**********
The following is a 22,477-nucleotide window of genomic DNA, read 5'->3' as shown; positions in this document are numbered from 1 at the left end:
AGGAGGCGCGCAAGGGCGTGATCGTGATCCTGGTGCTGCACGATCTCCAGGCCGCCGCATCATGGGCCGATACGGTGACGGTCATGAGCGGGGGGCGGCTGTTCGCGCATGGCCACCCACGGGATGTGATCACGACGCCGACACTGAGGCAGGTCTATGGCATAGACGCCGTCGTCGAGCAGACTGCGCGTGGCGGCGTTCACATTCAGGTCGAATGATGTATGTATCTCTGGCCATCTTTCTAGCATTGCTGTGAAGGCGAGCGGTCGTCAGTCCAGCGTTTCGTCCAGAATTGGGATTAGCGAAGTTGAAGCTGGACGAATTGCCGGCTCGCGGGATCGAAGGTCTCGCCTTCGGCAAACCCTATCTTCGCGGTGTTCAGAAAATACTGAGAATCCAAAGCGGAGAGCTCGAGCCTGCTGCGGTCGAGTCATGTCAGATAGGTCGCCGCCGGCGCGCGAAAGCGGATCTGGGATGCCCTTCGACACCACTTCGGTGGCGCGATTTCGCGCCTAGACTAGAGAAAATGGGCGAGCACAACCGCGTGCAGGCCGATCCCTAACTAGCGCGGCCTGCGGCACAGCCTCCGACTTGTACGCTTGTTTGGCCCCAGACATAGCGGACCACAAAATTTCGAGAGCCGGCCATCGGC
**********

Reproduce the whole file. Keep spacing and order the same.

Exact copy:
The following is a 22,477-nucleotide window of genomic DNA, read 5'->3' as shown; positions in this document are numbered from 1 at the left end:
AGGAGGCGCGCAAGGGCGTGATCGTGATCCTGGTGCTGCACGATCTCCAGGCCGCCGCATCATGGGCCGATACGGTGACGGTCATGAGCGGGGGGCGGCTGTTCGCGCATGGCCACCCACGGGATGTGATCACGACGCCGACACTGAGGCAGGTCTATGGCATAGACGCCGTCGTCGAGCAGACTGCGCGTGGCGGCGTTCACATTCAGGTCGAATGATGTATGTATCTCTGGCCATCTTTCTAGCATTGCTGTGAAGGCGAGCGGTCGTCAGTCCAGCGTTTCGTCCAGAATTGGGATTAGCGAAGTTGAAGCTGGACGAATTGCCGGCTCGCGGGATCGAAGGTCTCGCCTTCGGCAAACCCTATCTTCGCGGTGTTCAGAAAATACTGAGAATCCAAAGCGGAGAGCTCGAGCCTGCTGCGGTCGAGTCATGTCAGATAGGTCGCCGCCGGCGCGCGAAAGCGGATCTGGGATGCCCTTCGACACCACTTCGGTGGCGCGATTTCGCGCCTAGACTAGAGAAAATGGGCGAGCACAACCGCGTGCAGGCCGATCCCTAACTAGCGCGGCCTGCGGCACAGCCTCCGACTTGTACGCTTGTTTGGCCCCAGACATAGCGGACCACAAAATTTCGAGAGCCGGCCATCGGC